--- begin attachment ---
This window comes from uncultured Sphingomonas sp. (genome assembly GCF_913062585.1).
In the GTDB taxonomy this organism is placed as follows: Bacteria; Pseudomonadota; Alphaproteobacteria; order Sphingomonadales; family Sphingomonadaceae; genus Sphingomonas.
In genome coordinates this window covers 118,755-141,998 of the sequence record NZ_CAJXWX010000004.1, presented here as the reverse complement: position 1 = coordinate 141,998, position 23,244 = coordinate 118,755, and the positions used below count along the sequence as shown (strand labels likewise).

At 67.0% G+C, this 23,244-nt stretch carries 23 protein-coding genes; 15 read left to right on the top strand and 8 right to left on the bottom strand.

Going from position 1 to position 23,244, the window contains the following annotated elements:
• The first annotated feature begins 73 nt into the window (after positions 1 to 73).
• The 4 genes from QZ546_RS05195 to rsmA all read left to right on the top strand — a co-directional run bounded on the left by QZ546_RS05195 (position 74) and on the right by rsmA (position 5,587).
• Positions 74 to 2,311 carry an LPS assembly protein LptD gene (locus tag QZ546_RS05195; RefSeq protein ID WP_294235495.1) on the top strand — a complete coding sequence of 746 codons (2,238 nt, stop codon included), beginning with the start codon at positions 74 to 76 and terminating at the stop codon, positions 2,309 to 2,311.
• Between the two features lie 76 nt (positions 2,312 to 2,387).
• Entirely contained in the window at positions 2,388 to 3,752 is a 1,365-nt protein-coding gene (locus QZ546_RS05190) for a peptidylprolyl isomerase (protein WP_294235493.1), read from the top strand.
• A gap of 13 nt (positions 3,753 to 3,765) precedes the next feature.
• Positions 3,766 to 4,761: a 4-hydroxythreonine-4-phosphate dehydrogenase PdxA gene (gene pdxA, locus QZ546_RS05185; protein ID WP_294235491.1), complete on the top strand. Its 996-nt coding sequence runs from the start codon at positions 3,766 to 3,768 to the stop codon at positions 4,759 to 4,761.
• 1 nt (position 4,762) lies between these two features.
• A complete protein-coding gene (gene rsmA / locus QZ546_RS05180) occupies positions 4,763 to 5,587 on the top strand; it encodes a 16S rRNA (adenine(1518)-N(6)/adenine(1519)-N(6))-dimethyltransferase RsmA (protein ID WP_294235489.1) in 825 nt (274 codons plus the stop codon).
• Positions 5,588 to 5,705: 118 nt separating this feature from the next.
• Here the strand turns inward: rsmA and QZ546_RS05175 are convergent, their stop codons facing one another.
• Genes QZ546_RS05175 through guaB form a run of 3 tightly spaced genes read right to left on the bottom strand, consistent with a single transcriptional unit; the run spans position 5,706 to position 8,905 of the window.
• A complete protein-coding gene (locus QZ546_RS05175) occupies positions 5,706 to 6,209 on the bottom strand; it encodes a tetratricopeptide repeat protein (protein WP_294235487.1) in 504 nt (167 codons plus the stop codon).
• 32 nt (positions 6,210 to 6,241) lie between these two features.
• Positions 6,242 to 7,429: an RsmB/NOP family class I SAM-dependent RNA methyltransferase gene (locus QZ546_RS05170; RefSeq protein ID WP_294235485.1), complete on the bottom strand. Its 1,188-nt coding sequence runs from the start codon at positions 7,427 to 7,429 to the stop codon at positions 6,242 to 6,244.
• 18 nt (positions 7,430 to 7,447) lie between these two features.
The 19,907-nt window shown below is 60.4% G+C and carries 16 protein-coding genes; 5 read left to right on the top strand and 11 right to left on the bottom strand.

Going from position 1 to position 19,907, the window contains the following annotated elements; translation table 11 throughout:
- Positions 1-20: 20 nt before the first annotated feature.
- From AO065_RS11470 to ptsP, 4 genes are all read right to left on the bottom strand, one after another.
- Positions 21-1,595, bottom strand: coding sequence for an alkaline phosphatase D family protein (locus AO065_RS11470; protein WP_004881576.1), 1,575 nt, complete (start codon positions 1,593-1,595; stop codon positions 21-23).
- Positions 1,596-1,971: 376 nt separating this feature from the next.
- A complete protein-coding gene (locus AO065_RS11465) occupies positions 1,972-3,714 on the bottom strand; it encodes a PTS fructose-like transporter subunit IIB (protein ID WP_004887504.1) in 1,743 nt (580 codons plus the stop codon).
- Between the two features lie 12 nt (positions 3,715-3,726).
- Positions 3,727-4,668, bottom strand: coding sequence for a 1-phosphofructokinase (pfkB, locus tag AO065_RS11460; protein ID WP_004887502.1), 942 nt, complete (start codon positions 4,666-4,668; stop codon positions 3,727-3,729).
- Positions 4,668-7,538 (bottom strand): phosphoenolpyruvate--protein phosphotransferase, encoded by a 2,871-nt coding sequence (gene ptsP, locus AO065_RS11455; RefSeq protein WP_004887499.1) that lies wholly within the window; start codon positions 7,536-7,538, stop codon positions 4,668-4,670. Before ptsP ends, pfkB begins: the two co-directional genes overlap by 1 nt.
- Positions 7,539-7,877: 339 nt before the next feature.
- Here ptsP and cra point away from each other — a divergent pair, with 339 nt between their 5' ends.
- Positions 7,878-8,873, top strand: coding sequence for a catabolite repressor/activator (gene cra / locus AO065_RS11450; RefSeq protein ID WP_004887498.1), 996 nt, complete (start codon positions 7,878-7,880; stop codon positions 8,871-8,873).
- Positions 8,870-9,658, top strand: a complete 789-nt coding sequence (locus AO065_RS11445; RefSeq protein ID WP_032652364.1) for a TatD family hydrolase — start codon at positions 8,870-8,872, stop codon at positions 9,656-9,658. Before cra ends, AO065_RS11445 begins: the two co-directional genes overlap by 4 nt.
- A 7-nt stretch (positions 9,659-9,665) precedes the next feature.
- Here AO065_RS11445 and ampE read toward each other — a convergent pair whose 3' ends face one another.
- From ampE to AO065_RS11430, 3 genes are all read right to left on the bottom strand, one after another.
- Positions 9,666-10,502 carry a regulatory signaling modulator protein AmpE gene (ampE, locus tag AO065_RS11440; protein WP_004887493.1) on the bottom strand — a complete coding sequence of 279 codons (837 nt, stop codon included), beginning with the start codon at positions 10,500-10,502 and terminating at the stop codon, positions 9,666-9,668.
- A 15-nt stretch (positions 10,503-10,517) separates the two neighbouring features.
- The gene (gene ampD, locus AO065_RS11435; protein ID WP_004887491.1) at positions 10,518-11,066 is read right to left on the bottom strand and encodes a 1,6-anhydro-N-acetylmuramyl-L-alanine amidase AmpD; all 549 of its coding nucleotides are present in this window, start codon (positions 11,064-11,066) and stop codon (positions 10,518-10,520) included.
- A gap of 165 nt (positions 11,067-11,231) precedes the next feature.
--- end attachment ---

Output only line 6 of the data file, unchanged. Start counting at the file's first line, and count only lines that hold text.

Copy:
• The first annotated feature begins 73 nt into the window (after positions 1 to 73).